Bruce Perens writes: A fire at Vandenberg Air Force Base on the California coast, currently over 10,000 acres in size, has approached the pads used by SpaceX and United Launch Alliance. No structures have been damaged, but power lines have been destroyed. There is about 1000 feet of firebreak around each pad, but the presence of smoke and the absence of electrical power is potentially a problem for rockets, payloads, and ground-support equipment. The WorldView 4 satellite and a Delta 4, and a SpaceX Falcon 9 with at least 7 and potentially 11 Iridium satellites are known to be on site. Ground support equipment at the base constitutes the United States only access to polar orbit for large rockets without overflying populated areas. Liquid oxygen stored on the site may already have been released as a precaution or boiled off, and there are large supplies of rocket fuel, but these have so far not been at hazard.
The Soberanes fire near Big Sur, 180 miles farther South on the California coast, has gone on for two months, burning 185 square miles and costing over 200 Million dollars to fight with no end in sight. Obviously, it's dry out there.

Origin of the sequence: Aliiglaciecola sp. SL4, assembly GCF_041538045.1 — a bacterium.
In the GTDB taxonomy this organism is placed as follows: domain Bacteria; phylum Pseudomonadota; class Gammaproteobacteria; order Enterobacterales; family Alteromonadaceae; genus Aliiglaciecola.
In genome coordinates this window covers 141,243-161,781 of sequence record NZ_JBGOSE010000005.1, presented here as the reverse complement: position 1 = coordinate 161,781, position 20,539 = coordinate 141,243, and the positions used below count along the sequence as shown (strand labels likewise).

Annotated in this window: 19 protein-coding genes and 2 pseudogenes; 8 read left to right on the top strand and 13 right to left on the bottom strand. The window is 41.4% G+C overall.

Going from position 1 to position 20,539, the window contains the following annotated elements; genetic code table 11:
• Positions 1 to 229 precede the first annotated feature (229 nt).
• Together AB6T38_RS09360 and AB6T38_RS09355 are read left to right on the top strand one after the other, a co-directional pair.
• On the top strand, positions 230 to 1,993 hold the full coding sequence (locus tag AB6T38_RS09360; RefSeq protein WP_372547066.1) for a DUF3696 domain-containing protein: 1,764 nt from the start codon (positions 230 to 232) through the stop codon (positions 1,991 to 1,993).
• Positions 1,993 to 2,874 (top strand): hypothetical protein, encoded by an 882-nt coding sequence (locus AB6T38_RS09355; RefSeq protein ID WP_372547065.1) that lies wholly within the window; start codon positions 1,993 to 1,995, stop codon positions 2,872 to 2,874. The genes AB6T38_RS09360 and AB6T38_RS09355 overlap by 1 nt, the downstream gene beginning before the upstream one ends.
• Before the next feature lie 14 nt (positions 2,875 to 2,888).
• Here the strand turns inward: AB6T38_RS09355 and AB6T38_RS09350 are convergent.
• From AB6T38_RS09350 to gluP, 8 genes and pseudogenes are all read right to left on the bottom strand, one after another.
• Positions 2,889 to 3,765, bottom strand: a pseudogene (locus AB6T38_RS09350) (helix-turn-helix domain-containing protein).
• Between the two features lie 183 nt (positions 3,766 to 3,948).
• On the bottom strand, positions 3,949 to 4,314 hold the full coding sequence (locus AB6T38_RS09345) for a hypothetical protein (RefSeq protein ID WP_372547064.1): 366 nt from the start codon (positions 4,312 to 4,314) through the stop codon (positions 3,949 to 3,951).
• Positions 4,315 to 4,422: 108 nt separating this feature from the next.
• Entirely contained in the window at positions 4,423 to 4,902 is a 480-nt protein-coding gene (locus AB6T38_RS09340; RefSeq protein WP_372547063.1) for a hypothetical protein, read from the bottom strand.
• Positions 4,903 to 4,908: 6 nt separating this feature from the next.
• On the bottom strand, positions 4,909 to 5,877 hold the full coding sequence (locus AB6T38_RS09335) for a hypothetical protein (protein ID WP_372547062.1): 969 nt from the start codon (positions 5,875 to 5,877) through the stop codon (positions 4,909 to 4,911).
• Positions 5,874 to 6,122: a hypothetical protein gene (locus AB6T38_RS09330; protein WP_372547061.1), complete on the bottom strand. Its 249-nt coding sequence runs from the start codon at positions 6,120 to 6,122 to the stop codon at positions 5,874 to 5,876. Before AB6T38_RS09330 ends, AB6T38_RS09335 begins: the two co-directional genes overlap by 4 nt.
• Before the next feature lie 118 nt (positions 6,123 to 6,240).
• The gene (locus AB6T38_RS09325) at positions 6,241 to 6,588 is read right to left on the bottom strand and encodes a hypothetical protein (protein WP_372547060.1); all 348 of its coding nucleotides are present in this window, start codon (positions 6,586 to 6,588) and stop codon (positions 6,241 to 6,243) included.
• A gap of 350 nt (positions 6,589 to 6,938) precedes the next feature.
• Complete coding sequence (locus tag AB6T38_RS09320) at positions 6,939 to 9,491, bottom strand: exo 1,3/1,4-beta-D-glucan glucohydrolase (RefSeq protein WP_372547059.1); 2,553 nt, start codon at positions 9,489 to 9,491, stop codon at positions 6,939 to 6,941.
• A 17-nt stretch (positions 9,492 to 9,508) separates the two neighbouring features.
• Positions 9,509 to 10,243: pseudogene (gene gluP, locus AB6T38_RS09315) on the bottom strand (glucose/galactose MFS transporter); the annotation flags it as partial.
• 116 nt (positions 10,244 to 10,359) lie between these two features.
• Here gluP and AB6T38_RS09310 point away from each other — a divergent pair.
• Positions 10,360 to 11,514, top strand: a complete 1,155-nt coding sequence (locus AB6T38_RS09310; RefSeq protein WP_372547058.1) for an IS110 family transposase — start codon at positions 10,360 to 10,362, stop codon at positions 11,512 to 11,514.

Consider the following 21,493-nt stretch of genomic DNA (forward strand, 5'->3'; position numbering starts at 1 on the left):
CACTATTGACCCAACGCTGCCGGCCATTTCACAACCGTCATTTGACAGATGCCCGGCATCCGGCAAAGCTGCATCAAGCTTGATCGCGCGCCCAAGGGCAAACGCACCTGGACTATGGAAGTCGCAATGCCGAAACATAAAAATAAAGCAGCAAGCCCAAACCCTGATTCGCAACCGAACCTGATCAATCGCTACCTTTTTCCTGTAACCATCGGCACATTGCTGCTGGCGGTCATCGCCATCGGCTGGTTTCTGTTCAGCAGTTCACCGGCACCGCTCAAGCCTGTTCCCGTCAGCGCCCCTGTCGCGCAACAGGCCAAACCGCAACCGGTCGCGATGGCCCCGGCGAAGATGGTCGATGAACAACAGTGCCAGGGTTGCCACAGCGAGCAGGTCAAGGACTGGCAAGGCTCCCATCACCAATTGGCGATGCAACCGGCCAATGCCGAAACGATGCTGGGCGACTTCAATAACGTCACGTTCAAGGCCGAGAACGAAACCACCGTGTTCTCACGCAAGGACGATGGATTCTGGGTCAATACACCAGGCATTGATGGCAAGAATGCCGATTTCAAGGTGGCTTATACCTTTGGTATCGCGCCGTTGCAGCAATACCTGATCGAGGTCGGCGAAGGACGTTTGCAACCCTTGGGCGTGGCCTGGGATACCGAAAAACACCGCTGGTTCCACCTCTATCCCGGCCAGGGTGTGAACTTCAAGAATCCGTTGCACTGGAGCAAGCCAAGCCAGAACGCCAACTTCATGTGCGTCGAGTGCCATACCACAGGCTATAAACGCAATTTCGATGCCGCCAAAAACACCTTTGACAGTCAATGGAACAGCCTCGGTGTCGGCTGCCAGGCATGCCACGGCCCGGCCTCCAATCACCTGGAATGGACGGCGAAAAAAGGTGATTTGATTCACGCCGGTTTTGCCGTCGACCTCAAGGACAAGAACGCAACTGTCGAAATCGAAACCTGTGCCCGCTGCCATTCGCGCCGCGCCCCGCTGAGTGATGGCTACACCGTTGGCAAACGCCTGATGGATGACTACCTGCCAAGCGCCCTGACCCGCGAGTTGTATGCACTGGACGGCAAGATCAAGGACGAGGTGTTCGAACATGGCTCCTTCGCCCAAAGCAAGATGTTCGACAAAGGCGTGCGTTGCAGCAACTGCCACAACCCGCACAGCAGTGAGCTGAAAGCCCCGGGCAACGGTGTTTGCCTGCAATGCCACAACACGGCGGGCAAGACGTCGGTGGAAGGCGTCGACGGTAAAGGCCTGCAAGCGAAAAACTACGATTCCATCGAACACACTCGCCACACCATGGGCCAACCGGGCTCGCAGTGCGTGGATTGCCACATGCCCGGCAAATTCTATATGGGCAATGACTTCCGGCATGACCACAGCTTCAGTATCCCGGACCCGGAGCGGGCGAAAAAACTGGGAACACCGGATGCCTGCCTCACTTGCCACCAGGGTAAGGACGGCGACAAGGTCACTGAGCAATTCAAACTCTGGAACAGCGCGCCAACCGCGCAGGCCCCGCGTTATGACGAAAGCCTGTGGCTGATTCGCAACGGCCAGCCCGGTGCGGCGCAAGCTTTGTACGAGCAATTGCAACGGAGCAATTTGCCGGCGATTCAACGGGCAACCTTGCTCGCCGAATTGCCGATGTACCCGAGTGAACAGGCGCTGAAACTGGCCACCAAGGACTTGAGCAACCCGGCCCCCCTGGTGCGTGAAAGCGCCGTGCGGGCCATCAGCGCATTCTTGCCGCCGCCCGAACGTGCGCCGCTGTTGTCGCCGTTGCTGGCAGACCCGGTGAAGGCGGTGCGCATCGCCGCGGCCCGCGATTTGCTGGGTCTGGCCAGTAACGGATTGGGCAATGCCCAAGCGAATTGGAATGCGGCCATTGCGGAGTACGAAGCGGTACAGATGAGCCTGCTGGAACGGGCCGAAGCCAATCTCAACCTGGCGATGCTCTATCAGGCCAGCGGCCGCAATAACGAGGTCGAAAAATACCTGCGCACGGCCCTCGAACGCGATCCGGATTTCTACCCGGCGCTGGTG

Bruce Perens writes: The nighttime launch of a SpaceX Falcon 9 containing Iridium satellites at 9:49 PM PST Monday September 19th from Vandenberg AFB SLC-4 is likely to be visible across California and in some Nevada locations. Although Vandenberg has a landing pad for the Falcon under construction, this will probably be a drone-ship landing and some California observers might see two of the landing burns.
The interesting thing about this is that it would probably not have happened with a Google car, because Google makes use of radar that can see above the base of the windshield (probably critical in this case), and can identify pedestrians, bicycles, and other vehicles even through foliage and beyond the usual eyepoints of a human driver.